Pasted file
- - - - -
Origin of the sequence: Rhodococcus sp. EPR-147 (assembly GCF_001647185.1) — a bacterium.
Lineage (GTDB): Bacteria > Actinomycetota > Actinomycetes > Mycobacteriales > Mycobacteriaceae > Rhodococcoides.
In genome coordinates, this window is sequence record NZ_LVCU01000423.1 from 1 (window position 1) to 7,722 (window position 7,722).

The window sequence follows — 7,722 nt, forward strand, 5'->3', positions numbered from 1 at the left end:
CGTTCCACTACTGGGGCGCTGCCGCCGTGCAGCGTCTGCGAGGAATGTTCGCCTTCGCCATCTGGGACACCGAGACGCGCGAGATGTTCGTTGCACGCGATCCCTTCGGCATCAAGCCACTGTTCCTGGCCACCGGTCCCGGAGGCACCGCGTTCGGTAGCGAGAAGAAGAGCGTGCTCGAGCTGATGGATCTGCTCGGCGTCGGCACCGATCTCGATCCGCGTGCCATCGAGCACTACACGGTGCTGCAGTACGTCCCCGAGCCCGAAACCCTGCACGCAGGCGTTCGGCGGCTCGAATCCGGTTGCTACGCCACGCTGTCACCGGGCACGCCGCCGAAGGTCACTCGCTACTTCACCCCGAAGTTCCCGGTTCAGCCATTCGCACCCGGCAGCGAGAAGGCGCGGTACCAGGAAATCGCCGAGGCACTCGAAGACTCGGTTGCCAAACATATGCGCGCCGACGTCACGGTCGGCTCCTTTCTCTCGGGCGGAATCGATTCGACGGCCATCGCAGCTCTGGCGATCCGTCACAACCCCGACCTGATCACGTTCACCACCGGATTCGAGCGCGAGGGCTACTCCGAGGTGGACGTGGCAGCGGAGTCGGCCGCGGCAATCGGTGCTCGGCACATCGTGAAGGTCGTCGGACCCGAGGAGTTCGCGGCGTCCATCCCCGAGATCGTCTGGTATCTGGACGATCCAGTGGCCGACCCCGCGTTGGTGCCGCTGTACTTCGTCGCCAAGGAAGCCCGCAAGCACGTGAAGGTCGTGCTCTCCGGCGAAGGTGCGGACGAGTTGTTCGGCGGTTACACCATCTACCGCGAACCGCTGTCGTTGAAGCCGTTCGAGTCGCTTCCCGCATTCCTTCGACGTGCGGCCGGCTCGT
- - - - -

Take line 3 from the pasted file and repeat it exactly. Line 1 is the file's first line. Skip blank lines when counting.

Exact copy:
In genome coordinates, this window is sequence record NZ_LVCU01000423.1 from 1 (window position 1) to 7,722 (window position 7,722).